Michael Lehr headshotBy: Michael Lehr

Lehr is an Associate with Dunlap Bennett & Ludwig in our Richmond Office.


[05.07.2020 Richmond]   Vaccine development, in general, usually follows a standard pathway of exploratory research, pre-clinical research and development, clinical development and testing, regulatory review and approval, and finally, production.  This process takes many years, and occasionally, over a decade before a lab receives regulatory approval and production begins.  However, due to the ongoing global coronavirus pandemic, drug manufacturers are working with regulatory agencies around the world to bypass the years of regulatory approvals, which typically delay vaccines reaching the open market.  As a result, many pharmaceutical laboratories which first began working on a vaccine just several short months ago, are now entering the clinical development and testing stage.

Just this week, Pfizer, Inc. announced that it had administered the first round of its experimental coronavirus vaccines on patients in the U.S.  In doing so, Pfizer cut the typical timetable for new vaccine development of five to ten years to just four months.

Pfizer is working in tandem with German biotech company BioNTech SE to become the first to test and commence production on a coronavirus vaccine.  However, as the news media has widely reported, these two are not the only ones engaged in this quest.  Biotech and pharmaceutical giants across the globe, such as Johnson & Johnson, Moderna, and Roche, are desperately seeking to conclude successful human trials before their competitors.  While many have speculated that the first successful vaccine formula should be released to the world, the monetary benefit is all but guaranteed to the laboratory, which prevails.  Some pharmaceutical companies, such as Moderna and CanSino Biologics, have already started human trials. Moderna originally made headlines in early March as the first to conduct human trials in the U.S. Nonetheless, Pfizer’s announcement is still an impressive feat.  Furthermore, despite the “race” to complete their respective vaccines, each laboratory’s testing provides unquestionably valuable information to researchers looking to study every facet of the disease and how to combat similar viruses in the future.

At its core, the Pfizer trial is not particularly unique.  The study is limited to 360 patients in two age groups: 18-55 and 65-85; however, the testing on the older group is slated to begin once it can be established that a safe immune response occurs in the younger group.  Where Pfizer’s trial stands apart from the crowd, is that it will utilize four different vaccine varieties with varying dosage levels and timetables for completion.  Typically, a manufacturer would test only one variation of the vaccine and readjust in the future as it receives additional data.  However, Pfizer plans to run multiple trials at once, while looking for the most effective method as it analyzes the data.  Moreover, Pfizer has already pre-selected several European and U.S. sites for the production of the vaccine, should it be successful, thus cutting its production time even further.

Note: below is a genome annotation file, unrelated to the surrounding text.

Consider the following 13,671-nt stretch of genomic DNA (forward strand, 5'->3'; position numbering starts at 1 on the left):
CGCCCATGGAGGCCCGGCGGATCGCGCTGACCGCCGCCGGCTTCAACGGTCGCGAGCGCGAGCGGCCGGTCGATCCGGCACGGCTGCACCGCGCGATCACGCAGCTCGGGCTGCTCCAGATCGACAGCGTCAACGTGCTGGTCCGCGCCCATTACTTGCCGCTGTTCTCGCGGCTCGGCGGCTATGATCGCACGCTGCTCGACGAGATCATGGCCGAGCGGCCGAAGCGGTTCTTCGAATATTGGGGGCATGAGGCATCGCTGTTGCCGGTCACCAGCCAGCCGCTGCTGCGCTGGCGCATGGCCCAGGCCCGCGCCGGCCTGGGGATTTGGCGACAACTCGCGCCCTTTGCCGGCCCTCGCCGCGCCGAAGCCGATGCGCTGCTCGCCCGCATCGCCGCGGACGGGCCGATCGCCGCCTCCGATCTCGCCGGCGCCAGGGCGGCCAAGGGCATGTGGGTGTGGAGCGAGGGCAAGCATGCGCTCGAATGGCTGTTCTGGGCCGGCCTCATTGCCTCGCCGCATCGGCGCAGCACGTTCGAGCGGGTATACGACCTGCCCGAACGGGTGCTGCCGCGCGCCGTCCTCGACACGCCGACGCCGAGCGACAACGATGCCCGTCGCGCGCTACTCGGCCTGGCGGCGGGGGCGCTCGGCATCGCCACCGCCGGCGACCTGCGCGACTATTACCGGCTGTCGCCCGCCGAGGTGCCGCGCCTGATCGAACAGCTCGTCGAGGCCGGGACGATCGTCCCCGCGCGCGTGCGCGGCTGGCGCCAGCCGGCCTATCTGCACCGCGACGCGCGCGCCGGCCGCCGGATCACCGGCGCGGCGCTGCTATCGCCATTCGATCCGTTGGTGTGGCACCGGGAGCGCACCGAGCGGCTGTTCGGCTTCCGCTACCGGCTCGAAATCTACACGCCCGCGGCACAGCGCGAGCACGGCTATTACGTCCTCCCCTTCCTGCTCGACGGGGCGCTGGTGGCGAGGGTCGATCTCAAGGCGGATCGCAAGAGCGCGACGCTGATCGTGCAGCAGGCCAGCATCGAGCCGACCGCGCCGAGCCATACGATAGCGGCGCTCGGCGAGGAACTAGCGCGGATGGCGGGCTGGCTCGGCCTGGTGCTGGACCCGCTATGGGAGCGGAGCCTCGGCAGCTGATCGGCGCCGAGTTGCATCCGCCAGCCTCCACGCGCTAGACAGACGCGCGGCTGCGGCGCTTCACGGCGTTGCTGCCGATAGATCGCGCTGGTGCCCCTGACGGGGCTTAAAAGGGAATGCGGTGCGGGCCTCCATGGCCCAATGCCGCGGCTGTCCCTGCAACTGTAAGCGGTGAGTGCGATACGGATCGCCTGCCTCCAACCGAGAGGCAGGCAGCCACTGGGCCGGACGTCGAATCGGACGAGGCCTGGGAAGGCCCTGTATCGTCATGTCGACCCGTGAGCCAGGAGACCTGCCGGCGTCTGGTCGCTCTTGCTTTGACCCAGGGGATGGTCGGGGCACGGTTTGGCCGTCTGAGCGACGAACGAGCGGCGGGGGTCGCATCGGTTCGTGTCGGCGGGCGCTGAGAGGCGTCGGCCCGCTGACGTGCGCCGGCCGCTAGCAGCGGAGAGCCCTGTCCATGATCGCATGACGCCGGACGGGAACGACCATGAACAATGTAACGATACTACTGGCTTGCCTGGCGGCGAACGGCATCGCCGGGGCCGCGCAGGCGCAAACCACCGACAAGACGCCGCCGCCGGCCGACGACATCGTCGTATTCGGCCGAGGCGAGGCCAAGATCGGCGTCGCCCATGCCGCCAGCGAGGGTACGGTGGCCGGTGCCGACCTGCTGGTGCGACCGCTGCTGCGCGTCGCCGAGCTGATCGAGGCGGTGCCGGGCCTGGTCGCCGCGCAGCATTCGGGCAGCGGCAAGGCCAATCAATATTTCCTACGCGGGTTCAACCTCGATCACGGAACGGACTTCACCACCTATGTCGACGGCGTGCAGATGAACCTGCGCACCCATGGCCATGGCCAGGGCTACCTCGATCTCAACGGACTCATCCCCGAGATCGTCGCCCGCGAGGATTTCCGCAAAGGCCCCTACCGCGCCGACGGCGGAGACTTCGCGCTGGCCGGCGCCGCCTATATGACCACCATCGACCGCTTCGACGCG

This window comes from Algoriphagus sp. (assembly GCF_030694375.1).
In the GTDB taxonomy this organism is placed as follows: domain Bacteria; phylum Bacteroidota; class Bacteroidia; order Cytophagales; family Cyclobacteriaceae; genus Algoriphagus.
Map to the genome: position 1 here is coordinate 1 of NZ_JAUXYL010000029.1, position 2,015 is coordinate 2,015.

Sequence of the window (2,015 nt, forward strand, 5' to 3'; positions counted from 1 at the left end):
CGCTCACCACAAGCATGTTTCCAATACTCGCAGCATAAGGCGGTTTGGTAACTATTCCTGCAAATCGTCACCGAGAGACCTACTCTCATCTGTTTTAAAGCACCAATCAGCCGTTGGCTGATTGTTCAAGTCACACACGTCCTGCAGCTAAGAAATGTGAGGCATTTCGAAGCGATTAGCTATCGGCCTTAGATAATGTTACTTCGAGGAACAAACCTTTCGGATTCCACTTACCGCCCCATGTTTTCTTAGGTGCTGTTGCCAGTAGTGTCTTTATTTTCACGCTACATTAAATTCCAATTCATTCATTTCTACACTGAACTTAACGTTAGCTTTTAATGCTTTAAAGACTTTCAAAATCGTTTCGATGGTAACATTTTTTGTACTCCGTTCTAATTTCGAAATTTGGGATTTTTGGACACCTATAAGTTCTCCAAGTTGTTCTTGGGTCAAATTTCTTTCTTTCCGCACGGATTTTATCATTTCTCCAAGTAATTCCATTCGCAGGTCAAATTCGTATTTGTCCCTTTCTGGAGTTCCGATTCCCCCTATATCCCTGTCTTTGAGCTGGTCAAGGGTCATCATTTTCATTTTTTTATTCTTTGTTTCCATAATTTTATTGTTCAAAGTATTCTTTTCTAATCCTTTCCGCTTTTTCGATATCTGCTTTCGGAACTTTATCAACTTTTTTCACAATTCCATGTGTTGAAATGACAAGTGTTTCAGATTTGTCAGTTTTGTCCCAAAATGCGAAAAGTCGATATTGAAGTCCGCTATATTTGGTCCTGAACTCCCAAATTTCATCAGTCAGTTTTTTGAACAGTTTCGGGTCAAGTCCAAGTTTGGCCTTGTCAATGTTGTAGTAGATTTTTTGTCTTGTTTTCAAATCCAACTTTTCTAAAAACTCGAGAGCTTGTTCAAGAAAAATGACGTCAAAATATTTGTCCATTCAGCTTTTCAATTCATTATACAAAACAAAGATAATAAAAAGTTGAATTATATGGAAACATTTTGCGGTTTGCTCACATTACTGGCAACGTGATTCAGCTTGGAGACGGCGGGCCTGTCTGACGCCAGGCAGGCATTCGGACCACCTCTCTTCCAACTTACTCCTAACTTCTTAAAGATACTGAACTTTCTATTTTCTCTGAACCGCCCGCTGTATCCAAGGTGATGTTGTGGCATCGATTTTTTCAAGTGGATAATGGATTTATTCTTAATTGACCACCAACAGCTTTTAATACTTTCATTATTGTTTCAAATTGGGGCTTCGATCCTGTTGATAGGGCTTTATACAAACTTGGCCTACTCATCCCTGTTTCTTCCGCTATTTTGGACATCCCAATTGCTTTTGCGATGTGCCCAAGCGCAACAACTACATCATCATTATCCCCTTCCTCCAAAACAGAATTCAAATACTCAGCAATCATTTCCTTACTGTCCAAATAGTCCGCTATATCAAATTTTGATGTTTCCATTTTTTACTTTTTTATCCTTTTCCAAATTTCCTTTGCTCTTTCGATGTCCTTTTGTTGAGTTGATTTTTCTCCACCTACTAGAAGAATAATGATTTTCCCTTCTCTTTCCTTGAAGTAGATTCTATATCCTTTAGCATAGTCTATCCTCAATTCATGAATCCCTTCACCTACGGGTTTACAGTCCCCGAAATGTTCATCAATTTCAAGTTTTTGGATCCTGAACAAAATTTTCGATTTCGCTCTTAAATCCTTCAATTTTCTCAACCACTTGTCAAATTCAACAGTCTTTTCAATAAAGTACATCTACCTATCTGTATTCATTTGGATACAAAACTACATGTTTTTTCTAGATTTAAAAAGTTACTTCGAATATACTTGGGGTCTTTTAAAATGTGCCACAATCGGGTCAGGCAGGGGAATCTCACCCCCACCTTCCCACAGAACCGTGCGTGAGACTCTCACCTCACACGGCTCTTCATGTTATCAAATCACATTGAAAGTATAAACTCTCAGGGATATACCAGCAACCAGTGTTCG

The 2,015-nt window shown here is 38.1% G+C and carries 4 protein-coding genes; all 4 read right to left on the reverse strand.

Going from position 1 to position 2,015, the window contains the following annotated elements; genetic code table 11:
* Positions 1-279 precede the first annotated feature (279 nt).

The vaccine itself closely mirrors the Moderna vaccine, which utilizes a new method of ribonucleic acid (RNA) vaccination technology.  The vaccine takes RNA, stripped from the coronavirus, and injects into the patient so that it may enter the host patient’s cells.  From there, the RNA infects the host’s cells and prompts the cells to develop protective antibodies.  In theory, these antibodies should be resilient enough to defend healthy cells from active coronavirus pathogens in the future.  Currently, this type of RNA, based vaccination technology, has not been officially approved for widespread use in the United States.  However, given the global pandemic in which we are engulfed, U.S. regulatory agencies have allowed pharmaceutical companies to use this new method to develop a vaccine.  Not only will the RNA method likely prove a viable pathway to a successful vaccine, but it benefits researchers because they do not need to spend months brewing batches of proteins or inactivated viral particles, the traditional method for developing vaccines.  As such, the timetable from testing to production is further reduced.

While this is undoubtedly good news, the story ultimately buries the lead. In reality, Pfizer’s vaccine trials, along with the others currently in progress, will not result in a widely available vaccine for months, or longer. Pfizer touts its desire to produce emergency treatment, available for the most immunocompromised people, by fall of this year, but this leaves tens of millions of Americans waiting far longer.

While Pfizer has cut the testing period for their potential vaccine by years, the average American is still likely to be at least nine to twelve months, or more, away from being able to receive a vaccine. In the interim, Americans need to continue to wash their hands thoroughly, disinfect surfaces in their home or business, and continue to abide by recommended social distancing guidelines.

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